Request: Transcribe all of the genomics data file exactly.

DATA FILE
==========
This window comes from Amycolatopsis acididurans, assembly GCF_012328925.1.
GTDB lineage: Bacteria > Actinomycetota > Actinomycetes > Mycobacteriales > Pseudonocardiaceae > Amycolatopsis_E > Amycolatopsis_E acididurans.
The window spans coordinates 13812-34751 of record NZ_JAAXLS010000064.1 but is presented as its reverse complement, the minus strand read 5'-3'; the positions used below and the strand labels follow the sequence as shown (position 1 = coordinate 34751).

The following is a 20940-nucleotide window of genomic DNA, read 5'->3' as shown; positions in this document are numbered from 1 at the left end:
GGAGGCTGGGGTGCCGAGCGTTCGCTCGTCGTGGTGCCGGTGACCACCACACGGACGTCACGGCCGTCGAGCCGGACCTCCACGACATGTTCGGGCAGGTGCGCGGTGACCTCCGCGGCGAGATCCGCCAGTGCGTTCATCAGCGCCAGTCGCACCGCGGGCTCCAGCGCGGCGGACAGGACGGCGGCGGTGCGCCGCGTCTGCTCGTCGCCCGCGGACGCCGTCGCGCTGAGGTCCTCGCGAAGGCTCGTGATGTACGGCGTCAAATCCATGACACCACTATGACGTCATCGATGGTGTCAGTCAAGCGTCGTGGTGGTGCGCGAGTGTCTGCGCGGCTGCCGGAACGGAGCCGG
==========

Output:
This window comes from Amycolatopsis acididurans, assembly GCF_012328925.1.
GTDB lineage: Bacteria > Actinomycetota > Actinomycetes > Mycobacteriales > Pseudonocardiaceae > Amycolatopsis_E > Amycolatopsis_E acididurans.
The window spans coordinates 13812-34751 of record NZ_JAAXLS010000064.1 but is presented as its reverse complement, the minus strand read 5'-3'; the positions used below and the strand labels follow the sequence as shown (position 1 = coordinate 34751).

The following is a 20940-nucleotide window of genomic DNA, read 5'->3' as shown; positions in this document are numbered from 1 at the left end:
GGAGGCTGGGGTGCCGAGCGTTCGCTCGTCGTGGTGCCGGTGACCACCACACGGACGTCACGGCCGTCGAGCCGGACCTCCACGACATGTTCGGGCAGGTGCGCGGTGACCTCCGCGGCGAGATCCGCCAGTGCGTTCATCAGCGCCAGTCGCACCGCGGGCTCCAGCGCGGCGGACAGGACGGCGGCGGTGCGCCGCGTCTGCTCGTCGCCCGCGGACGCCGTCGCGCTGAGGTCCTCGCGAAGGCTCGTGATGTACGGCGTCAAATCCATGACACCACTATGACGTCATCGATGGTGTCAGTCAAGCGTCGTGGTGGTGCGCGAGTGTCTGCGCGGCTGCCGGAACGGAGCCGG